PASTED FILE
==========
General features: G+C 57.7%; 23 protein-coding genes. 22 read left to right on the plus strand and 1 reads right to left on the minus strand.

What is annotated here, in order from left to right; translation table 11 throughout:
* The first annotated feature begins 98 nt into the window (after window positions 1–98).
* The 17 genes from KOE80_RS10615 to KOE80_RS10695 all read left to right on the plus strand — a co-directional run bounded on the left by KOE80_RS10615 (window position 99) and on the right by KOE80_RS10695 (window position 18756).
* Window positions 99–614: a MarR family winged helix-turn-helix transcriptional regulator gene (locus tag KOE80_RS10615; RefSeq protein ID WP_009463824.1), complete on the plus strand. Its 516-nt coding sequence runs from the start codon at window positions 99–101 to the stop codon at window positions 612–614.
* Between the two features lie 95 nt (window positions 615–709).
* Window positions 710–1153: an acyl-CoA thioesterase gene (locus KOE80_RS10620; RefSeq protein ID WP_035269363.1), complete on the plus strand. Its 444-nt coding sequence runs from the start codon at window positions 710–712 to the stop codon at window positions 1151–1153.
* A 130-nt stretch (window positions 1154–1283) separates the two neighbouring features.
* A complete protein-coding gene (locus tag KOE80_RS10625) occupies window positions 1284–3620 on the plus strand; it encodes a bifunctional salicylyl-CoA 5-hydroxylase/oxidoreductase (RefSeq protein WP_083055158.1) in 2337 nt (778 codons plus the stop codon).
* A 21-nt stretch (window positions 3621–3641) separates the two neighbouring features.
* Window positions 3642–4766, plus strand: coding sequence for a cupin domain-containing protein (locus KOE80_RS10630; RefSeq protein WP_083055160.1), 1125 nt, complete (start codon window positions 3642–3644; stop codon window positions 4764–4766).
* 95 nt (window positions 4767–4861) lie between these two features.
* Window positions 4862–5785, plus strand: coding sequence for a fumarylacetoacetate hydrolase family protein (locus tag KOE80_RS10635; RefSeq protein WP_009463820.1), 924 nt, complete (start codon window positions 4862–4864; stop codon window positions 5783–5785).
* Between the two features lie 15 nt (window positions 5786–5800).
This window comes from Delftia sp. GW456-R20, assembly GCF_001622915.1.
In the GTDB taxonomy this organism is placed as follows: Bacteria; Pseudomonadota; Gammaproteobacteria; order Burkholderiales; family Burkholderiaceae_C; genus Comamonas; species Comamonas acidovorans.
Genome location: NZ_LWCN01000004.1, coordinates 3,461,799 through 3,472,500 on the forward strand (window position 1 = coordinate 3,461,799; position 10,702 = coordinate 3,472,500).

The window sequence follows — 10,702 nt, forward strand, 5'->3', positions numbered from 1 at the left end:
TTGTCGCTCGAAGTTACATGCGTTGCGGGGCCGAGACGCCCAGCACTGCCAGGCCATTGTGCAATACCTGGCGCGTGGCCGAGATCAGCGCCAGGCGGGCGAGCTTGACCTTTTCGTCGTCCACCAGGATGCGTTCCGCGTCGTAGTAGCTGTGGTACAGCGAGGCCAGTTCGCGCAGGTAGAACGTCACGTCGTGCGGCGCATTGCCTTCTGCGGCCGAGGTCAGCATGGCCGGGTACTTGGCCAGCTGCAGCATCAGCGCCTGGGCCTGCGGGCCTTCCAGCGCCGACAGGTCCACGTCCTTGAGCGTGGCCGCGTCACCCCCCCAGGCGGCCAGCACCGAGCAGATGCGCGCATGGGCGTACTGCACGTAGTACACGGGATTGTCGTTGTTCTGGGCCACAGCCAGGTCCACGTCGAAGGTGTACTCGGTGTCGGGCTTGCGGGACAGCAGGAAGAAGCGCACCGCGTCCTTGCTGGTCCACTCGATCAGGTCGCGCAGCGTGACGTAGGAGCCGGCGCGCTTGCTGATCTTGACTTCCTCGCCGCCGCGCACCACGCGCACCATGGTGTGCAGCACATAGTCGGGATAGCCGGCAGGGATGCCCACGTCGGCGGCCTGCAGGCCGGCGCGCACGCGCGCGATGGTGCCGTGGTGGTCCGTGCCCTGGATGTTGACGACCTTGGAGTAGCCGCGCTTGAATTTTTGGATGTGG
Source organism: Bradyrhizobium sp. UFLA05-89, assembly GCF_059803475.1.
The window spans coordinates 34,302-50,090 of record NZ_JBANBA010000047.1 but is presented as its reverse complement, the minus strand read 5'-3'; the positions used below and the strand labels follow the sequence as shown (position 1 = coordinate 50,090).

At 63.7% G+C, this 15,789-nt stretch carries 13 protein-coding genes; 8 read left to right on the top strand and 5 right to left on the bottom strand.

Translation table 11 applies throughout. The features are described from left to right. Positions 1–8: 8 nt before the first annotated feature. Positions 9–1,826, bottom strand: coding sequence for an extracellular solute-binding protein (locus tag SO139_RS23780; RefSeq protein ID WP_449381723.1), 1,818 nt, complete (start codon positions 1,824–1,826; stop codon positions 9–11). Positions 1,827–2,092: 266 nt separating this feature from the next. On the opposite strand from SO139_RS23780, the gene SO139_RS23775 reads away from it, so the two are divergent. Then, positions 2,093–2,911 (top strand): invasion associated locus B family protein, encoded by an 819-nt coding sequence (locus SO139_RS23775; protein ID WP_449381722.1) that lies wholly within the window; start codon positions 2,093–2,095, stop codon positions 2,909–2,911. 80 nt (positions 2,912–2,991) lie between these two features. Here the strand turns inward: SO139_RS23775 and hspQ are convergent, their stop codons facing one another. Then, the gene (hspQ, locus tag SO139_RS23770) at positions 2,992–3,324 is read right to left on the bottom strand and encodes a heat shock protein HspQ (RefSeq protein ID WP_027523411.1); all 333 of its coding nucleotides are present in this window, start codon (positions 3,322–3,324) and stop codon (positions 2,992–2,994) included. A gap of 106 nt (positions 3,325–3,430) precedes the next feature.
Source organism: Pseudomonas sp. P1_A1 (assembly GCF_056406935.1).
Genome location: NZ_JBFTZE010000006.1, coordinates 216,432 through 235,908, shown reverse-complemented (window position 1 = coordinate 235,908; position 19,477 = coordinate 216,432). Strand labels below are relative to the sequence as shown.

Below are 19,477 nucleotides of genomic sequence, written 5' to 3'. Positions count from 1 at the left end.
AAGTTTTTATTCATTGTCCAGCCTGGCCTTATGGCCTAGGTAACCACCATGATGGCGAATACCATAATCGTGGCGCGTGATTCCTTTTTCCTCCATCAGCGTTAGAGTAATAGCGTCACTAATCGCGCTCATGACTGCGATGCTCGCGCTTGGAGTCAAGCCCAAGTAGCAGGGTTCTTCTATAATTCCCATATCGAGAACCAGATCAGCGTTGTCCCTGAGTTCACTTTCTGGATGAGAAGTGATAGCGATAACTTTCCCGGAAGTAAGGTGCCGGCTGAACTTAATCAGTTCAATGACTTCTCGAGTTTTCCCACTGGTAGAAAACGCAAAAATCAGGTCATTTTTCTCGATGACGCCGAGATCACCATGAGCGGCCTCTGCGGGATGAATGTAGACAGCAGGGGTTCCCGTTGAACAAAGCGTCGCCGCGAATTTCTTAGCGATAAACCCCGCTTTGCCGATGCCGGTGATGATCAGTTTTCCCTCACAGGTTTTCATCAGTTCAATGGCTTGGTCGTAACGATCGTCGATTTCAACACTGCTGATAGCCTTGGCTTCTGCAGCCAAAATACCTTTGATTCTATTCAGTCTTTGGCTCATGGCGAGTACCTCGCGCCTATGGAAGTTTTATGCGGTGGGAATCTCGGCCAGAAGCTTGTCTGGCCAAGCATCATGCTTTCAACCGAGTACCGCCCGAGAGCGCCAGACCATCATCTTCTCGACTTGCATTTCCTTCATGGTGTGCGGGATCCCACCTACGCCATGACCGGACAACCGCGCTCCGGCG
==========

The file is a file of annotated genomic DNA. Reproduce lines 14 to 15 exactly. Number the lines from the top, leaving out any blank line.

* Between the two features lie 15 nt (window positions 5786–5800).
This window comes from Delftia sp. GW456-R20, assembly GCF_001622915.1.